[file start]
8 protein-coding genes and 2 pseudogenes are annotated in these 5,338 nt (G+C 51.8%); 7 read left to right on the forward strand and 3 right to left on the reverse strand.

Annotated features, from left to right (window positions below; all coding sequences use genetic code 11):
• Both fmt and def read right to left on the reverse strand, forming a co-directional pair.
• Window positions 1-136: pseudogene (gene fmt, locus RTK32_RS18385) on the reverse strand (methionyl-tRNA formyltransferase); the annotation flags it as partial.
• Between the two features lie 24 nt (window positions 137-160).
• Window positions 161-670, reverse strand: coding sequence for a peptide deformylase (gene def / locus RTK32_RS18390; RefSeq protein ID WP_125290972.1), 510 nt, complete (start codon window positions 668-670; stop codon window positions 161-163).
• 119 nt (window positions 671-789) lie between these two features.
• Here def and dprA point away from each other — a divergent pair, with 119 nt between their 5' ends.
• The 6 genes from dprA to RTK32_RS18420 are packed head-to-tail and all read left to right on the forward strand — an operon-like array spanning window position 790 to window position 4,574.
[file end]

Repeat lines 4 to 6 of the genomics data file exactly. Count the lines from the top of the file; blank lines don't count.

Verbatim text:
• Window positions 1-136: pseudogene (gene fmt, locus RTK32_RS18385) on the reverse strand (methionyl-tRNA formyltransferase); the annotation flags it as partial.
• Between the two features lie 24 nt (window positions 137-160).
• Window positions 161-670, reverse strand: coding sequence for a peptide deformylase (gene def / locus RTK32_RS18390; RefSeq protein ID WP_125290972.1), 510 nt, complete (start codon window positions 668-670; stop codon window positions 161-163).